The March 21 encounter will provide an opportunity for astronomers to gain a more precise understanding of the size and albedo of the asteroid (that is, how bright or reflective its surface is), and a rough idea of ​​its composition.

This will be accomplished, in part, with the use of NASA’s Infrared Telescope Facility (IRTF), a 3.2-meter (10.5-foot) telescope on Hawaii’s Mauna Kea that will observe the asteroid in the days leading up to it. to the close approach with his workhorse. infrared spectrograph, SpeX. “We’re trying to do geology with a telescope,” said Vishnu Reddy, an associate professor at the Lunar and Planetary Laboratory at the University of Arizona in Tucson.

When sunlight hits the surface of an asteroid, minerals in the rock absorb some wavelengths while reflecting others. By studying the spectrum of light reflected from the surface, astronomers can measure the chemical “fingerprints” of minerals on the asteroid’s surface. “We are going to use the IRTF to get the infrared spectrum to see its chemical composition,” Reddy explained. “Once we know that, we can make comparisons with meteorites on Earth to find out what minerals 2001 FO32 contains.”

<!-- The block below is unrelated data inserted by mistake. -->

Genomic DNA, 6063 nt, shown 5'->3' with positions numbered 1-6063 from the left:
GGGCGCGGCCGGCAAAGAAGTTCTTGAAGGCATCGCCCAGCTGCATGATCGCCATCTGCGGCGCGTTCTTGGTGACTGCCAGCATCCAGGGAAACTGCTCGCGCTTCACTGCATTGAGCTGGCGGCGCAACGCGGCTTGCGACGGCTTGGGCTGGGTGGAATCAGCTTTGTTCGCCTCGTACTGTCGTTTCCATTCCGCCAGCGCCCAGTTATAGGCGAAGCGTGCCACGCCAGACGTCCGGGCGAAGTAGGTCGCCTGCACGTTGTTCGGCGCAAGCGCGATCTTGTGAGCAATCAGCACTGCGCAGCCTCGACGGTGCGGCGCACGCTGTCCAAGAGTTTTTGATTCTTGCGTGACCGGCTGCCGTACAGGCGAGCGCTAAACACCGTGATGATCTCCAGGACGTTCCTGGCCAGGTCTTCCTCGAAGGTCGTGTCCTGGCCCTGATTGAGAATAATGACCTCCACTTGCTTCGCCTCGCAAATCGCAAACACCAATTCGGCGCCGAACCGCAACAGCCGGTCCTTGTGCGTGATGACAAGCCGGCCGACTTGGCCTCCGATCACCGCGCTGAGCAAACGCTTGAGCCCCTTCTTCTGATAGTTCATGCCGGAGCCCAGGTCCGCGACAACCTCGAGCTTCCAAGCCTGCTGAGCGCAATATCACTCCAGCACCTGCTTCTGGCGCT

For example, if 2001 FO32 were identified as rich in iron, that would mean that it is denser and therefore more massive than a stony asteroid of similar size; Observations showing a surface with a low albedo (meaning it’s dark) may indicate that the asteroid contains a large amount of carbon, suggesting it could be the nucleus of a long-dead comet.

A closer look

In addition, radar observations can be made by the Deep Space Network (DSN) to obtain a detailed view of the asteroid. An operation of NASA’s Space Navigation and Communications (SCaN) program, the DSN comprises three ground stations: one in California (Goldstone), one in Spain (Madrid) and one in Australia (Canberra). Your satellite dishes can be used to bounce 2001 FO32 radio signals so that other radio antennas can receive them. Such radar observations can provide additional information about the asteroid’s orbit, provide a better estimate of its dimensions and rotational speed, and help glimpse surface features (such as large rocks or craters). They could even reveal any small satellites that may be towed.